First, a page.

Victory at Harvard!


Harvard food service workers celebrate at contract announcement

Harvard food service workers celebrate at contract announcement

Early yesterday morning Harvard University and its striking food service workers reached a tentative agreement, which, if approved by union members in a vote scheduled for today, will bring to an end a 22-day strike that garnered national attention.  (For previous posts on this blog about the strike go here, here, here, and here.)  Under terms of the agreement Harvard will pay its full-time dining workers at least $35,000 a year under a new contract, conceding on one of the most contentious points of the tense, months-long contract negotiations, according to union president Brian Lang.

The tentative agreement came after a day of intense picketing and rallying by both workers and student supporters. More than 500 students walked out of class—the second walkout of the strike—before marching to 124 Mt. Auburn St. for a sit-in of about 250 students that lasted late into the night, wrapping up around 10:30 p.m. at the urging of police officers.  On Saturday more than 1,000 workers and supporters had marched on Cambridge City Hall to demand a settlement.

“The workers are there every day, making us three meals a day, plus a night snack,” said Itzel Vasquez-Rodriguez, a senior at Harvard. “They’ve always had our back in the past, so students have increasingly felt that now it’s our turn to have their back through this fight.”

The agreement also came a day after the New York Times published a powerful op-ed piece by Rosa Ines Rivera, a striking cafeteria worker.  “I’ve been at Harvard University for 17 years, but I’ve never been in a classroom here. I’m a cook in the dining halls. I work in the cafeteria at the T.H. Chan School of Public Health, where every day I serve amazing students studying medicine, nutrition and child welfare, as well as the doctors and researchers who train them,” Rivera wrote.  “While I’ve earned no college credits here, I’ve had a lesson in hypocrisy.”  She continued:

I serve the people who created Obamacare, people who treat epidemics and devise ways to make the world healthier and more humane. But I can’t afford the health care plan Harvard wants us to accept.

That’s why I have been on strike with 750 co-workers for more than two weeks. That’s why the other day, co-workers and I were arrested after we sat down in Harvard Square, blocking traffic, in an act of civil disobedience. And that’s why the medical school students, in their white coats, have been walking the picket line with us in solidarity. . . .

Harvard is the richest university in the nation, with a $35 billion endowment. But I can’t live on what Harvard pays me. I take home between $430 and $480 a week, and this August, I fell behind on my $1,150 rent and lost my apartment. Now my two kids and I are staying with my mother in public housing, with all four of us sharing a single bedroom. I grew up in the projects and on welfare. I want my 8-year-old daughter and 2-year-old son to climb out of the cycle of poverty. But for most of my time at Harvard it’s been hard.

The average dining hall worker makes $31,193 a year, higher than other cafeterias in the area, but it still doesn’t go far around Boston. That’s why we’re asking for an annual salary of $35,000 for some financial stability, particularly since most dining halls are open only during the school year. Right now I’m lucky to work in one of the few cafeterias that’s open all year.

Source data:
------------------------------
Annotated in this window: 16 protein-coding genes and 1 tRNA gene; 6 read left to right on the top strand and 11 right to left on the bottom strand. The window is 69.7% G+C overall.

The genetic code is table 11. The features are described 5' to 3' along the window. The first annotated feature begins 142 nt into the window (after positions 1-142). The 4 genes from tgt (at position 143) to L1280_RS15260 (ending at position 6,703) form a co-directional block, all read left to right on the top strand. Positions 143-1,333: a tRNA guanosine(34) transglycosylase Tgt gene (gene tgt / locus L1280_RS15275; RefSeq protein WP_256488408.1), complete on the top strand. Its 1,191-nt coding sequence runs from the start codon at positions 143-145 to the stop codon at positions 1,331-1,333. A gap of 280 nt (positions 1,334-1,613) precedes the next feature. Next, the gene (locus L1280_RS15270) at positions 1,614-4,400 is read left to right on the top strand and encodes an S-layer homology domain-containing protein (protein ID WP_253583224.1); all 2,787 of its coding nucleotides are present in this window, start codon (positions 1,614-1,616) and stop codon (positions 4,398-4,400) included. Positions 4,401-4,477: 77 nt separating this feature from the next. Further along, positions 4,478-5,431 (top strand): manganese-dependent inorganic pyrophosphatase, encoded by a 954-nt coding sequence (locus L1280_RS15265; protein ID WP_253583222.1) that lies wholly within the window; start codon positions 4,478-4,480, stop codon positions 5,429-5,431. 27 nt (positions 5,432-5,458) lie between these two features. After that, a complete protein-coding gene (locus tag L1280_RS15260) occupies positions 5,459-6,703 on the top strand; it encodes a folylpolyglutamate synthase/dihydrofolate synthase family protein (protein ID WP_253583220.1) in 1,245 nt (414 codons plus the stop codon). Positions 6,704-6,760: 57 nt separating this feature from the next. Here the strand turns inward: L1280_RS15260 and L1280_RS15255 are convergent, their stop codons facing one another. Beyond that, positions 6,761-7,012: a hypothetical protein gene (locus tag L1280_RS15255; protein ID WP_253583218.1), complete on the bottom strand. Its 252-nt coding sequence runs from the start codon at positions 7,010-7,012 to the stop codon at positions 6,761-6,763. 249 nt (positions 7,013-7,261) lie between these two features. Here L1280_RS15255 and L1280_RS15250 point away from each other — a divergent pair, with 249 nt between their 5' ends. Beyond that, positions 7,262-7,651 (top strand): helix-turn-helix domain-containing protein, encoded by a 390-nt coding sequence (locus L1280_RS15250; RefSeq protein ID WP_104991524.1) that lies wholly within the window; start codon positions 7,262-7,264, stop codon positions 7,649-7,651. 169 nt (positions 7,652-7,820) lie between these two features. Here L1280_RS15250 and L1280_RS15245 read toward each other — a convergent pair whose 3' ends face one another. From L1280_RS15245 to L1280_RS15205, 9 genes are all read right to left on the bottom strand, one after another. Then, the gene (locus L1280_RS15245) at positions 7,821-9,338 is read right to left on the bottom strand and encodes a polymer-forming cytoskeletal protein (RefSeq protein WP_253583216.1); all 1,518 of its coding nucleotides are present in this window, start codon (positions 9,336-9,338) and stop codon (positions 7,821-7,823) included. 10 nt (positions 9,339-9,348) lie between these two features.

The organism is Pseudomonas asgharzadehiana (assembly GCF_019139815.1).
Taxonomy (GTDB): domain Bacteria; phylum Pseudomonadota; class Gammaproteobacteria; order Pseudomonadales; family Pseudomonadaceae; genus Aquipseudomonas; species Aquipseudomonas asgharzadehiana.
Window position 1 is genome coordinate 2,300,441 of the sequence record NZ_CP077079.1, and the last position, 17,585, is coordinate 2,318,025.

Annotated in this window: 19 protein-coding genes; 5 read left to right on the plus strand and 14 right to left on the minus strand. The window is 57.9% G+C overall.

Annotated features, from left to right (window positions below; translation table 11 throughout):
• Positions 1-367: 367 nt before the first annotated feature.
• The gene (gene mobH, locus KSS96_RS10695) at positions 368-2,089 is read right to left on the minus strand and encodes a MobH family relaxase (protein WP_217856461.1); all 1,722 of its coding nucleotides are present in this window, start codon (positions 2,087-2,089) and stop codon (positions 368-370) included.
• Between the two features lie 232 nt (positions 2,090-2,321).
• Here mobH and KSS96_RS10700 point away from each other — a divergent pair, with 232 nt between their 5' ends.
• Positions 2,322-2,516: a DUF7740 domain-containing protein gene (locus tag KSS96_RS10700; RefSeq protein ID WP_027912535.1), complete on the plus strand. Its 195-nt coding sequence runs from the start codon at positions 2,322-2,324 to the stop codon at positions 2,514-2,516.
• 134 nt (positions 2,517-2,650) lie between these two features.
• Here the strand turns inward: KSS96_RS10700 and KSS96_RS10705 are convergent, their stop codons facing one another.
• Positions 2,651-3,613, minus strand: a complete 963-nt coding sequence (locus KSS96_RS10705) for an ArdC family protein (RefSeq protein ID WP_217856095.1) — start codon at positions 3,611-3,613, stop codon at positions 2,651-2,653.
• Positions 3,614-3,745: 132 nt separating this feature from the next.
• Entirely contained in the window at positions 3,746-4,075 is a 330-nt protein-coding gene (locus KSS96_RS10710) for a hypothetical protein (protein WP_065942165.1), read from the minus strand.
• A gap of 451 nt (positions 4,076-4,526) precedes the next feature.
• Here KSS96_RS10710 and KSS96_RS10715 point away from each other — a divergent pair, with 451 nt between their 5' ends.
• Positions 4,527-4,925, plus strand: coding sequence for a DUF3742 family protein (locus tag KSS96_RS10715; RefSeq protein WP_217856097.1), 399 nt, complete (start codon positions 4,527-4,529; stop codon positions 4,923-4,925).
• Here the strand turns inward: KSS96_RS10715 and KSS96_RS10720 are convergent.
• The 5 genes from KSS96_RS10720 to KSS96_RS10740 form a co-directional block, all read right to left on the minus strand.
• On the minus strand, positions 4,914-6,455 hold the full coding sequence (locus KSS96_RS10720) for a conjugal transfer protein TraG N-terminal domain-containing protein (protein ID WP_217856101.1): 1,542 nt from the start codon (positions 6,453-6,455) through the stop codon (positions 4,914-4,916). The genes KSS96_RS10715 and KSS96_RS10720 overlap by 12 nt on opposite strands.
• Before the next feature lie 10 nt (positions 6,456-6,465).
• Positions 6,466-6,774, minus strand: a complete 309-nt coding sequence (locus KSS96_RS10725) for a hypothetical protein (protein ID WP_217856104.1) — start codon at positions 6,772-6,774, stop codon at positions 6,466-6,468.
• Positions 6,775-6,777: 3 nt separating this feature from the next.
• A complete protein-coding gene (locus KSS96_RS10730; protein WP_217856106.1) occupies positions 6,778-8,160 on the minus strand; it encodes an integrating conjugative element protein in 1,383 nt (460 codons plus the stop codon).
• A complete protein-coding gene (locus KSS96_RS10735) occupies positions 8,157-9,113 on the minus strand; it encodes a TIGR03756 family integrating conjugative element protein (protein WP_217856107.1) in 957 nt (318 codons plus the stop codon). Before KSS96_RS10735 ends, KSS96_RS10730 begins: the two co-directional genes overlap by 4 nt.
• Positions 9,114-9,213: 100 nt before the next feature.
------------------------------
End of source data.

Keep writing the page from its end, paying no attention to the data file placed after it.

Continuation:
I know that health care costs are going up everywhere, and I don’t have all the answers. But there must be some way not to shift costs onto Harvard’s poorest workers.

If good health is truly “one of the fundamental rights of every human being,” then shouldn’t that also apply to the human beings working in Harvard’s cafeterias?

By the time Harvard and union negotiators announced their tentative agreement, only a small cohort of students remained outside the building, along with a few HUDS workers. At one point during the night, students and strikers joined hands and marched in a circle, singing “We Shall Overcome.”

Abhinav Reddy, a School of Public Health student and graduate student union organizer, described the final moments of the night. Local 26’s bargaining team joined the demonstrators remaining outside, he said, and “everyone gathered back up and started chanting.”

“You could just see it on their faces before they even said anything,” Reddy said. “And everybody was like screaming and yelling, and then they said ‘we won, we got it.’”

Grace F. Evans ’19, said workers came out of the building visibly emotional before the crowd of supporters was told that the union had “won.”

“It was a really emotional moment,” she said. “The workers were crying but Brian Lang was smiling, so we knew it was good news.”

Reflecting on the day’s events, Evans said she felt students had been important to HUDS workers’ success, a sentiment some workers echoed.

“It was definitely powerful that we were here,” Evans said, referring to the earlier lobby sit-in. “The negotiators looked down and they saw that.”

This is a great victory for the Harvard workers, but also for higher education overall.  Faculty support was less visible than that from students, but those who teach at Harvard and those who learn from them are both winners.  And they can and should thank those who prepare and serve their meals for that.

Your comments are welcome. They must be relevant to the topic at hand and must not contain advertisements, degrade others, or violate laws or considerations of privacy. We encourage the use of your real name, but do not prohibit pseudonyms as long as you don’t impersonate a real person.